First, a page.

How many Harshis do we need before remand prisoners get justice?

Human rights activist Harshi C. Perera
by Pearl Thevanayagam

(December 24, London, Sri Lanka Guardian) Human rights activist Harshi C. Perera continues to highlight in Sri Lanka Guardian the abyssmal treatment of prisoners in Lankan jails and the insouciance of the judiciary and the police in turning a blind eye to remand prisoners and detention of prisoners for long periods without being produced in Court. Her voice is but a cry in the wilderness and yet it keeps reverberating.

Her narratives are full of horrendous injustices meted out to often hapless victims and those who fall foul of the police and politicians. Yet no action appears to be taken by the prison authorities despite her stark revelations. The plight of remand prisoners held in custody without trial is nothing new to our country.

Harshi should do well to liaise with Prisoners of Conscience in the UK to further champion her cause and make a change in the failure of our judiciary.

Way back in 1990 I visited Magazine prison for a story on remand prisoners and was appalled to find eight women to a cell. I managed to talk to a woman prisoner who knifed her husband for infidelity and was languishing in remand prison for 10 years! She said she was never produced in court.

The chena cultivator Silindu in Leonard Woolf’s poignant novel, Village in the Jungle, later made into a film by Lester James Pieris, suffered a similar fate and died in custody all because he spoke no English and there was no one to plead for him. His crime was to have killed a man who betrayed his daughter Punchihamy. Set in the outback village of Baddegama, a hamlet beset with wild animals belief in demons who dictate nature’s behaviour be they drought or famine, the novel details the paucity of the justice system which prevailed under British rule and Woolf wrote the book based on his experience as the Government Agent in early 20th century.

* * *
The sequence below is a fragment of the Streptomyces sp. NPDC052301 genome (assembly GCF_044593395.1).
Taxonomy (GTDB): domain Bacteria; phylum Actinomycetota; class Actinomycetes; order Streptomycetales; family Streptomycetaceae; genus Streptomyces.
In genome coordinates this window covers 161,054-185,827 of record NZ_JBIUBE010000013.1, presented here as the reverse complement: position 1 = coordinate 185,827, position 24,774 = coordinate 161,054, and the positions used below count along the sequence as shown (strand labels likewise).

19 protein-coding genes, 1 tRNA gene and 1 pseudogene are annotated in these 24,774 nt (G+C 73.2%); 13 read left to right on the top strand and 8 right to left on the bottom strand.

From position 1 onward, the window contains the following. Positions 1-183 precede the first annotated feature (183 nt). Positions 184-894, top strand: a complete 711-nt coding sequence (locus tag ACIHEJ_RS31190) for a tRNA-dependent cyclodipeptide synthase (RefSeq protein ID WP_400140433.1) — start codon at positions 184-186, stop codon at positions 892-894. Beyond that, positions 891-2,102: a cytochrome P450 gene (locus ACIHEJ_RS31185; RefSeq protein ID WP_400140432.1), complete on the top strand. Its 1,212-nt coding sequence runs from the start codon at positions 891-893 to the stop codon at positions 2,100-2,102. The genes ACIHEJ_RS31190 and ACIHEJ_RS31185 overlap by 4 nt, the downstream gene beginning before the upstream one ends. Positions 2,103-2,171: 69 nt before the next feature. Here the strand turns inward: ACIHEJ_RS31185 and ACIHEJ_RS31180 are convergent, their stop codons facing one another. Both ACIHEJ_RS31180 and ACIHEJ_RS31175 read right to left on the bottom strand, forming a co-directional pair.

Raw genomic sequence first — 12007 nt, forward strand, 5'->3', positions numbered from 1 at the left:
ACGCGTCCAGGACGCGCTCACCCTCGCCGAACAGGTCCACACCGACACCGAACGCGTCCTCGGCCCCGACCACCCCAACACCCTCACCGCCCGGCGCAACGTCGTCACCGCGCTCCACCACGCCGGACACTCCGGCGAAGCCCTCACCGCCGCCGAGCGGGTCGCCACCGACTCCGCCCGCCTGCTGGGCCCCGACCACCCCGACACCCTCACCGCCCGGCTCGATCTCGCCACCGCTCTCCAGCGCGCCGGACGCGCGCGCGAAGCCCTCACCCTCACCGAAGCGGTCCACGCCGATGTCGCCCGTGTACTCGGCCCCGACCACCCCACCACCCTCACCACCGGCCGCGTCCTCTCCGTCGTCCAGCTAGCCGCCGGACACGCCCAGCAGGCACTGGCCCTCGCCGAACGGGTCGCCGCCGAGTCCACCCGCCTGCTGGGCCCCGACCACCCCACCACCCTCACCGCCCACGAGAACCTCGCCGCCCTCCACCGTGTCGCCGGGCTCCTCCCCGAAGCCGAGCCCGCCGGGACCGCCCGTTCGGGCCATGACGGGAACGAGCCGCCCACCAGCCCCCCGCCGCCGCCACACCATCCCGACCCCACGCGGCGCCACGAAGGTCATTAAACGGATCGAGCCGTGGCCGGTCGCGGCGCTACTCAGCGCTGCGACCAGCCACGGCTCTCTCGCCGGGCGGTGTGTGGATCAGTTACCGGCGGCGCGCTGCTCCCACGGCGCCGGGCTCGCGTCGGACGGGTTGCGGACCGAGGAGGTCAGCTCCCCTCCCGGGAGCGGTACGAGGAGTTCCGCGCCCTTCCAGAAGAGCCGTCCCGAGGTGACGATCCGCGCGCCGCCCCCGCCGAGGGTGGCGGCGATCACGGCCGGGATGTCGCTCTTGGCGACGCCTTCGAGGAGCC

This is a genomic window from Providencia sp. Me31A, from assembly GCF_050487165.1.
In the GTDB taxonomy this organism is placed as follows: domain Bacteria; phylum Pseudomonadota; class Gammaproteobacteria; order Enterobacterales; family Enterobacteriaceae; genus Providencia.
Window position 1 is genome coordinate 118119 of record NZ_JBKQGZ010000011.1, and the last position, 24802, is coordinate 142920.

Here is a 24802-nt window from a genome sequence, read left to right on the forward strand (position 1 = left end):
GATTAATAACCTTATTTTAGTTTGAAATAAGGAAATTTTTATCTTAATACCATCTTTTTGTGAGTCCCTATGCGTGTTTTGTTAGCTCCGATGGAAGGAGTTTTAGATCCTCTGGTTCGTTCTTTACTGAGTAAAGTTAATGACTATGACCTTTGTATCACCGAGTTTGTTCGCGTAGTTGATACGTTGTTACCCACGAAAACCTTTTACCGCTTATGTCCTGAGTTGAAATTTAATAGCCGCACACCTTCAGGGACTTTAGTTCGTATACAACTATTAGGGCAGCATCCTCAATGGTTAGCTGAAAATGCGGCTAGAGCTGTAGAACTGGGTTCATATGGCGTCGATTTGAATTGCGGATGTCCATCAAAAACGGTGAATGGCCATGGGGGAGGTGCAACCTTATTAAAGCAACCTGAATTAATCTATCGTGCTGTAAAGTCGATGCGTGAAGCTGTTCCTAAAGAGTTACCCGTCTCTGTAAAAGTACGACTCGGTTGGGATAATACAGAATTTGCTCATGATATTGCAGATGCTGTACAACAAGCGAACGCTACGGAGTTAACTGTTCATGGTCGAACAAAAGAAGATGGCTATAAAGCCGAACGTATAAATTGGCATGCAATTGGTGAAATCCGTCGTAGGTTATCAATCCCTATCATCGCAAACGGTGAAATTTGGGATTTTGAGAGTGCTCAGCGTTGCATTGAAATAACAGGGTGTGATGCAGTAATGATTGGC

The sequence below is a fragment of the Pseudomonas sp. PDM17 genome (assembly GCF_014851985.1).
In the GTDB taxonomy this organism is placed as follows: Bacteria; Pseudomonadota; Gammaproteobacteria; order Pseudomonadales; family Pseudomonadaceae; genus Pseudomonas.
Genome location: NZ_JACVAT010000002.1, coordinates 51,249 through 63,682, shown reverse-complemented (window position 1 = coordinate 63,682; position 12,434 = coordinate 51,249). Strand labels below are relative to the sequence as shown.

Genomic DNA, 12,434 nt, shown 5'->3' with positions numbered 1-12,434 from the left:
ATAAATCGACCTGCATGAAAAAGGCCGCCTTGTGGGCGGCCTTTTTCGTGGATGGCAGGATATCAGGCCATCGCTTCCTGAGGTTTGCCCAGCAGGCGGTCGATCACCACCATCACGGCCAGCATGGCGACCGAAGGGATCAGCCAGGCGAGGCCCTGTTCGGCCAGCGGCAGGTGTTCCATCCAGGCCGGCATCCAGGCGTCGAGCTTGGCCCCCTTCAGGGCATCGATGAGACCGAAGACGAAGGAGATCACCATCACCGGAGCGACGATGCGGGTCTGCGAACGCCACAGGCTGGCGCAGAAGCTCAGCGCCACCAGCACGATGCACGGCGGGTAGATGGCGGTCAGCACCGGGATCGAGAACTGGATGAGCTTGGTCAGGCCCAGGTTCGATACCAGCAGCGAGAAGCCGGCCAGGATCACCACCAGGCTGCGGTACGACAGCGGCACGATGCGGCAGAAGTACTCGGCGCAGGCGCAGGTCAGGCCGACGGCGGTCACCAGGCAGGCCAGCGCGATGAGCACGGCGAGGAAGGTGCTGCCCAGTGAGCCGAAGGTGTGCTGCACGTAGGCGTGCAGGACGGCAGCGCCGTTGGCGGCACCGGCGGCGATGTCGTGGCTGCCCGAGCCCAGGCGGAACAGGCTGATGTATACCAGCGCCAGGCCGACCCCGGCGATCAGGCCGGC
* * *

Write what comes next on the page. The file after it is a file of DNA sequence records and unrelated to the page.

A decade is closing in in the new millennium and as 2011 approaches we still have not been able to overhaul our judiciary. The law can be an ass and lawyers churned out of our law colleges jackasses who while charging merciless fees for hapless seekers of justice would not budge an inch to allow merciful hearing for those who have no recourse to private funds.

Adding insult to injury the President, through the hastily passed 18th amendment to the constitution, vested within himself the judiciary and the Police Commission in November this year while basking in the glory of winning the war over separatist militants. Thus his audacity in bypassing popular vote of the masses and amidst the impotence of parliamentarians passed through without a hitch he successfully circumvented the norms of democratic principles and paved the way for a pseudo-monarchic rule which would have caused mass insurgency in a living democracy.


Typewriters are still used in Courts and police stations. Technology clearly has not permeated into the most important government institutions where it is needed most and instead we see a backlog of cases pending in Courts or not reaching the Courts and as a result many are held in custody for indefinite periods depleting resources from the treasury for prisoners’ upkeep and security.

While politicians who are convicted of murder, high class madams running brothels for VIPs, drug lords and human traffickers cum politicians who fleece vulnerable people seeking greener pastures in far away places and asylum-seekers charging millions of rupees to be set sail on shaky decrepit ships and then abandoned in Western airports if they survive and ministers who send thugs to beat up student demonstrators are roaming freely, those who commit petty crimes or those who kill in self defence are incarcerated in prisons indefinitely.

Here in the UK even a terror suspect has recourse to legal aid. Deportees in detention camps have appeal rights up until the minute they board the plane which would return them to places they fled from for their lives. Drug users who commit crimes, teenage criminals and other prisoners have rehabilitation programs and training for jobs.

Prisons reforms come under the purview of the Justice Minstry which is directly under the purview of the President. And the President is a law unto himself and only answerable to his siblings and not to the masses. Whether God can save Sri Lanka from the blight that has befallen it only time will tell.

Tell a Friend
How many Harshis do we need before remand prisoners get justice? How many Harshis do we need before remand prisoners get justice? Reviewed by Sri Lanka Guardian on 08:37 Rating: 5

No comments:

Powered by Blogger.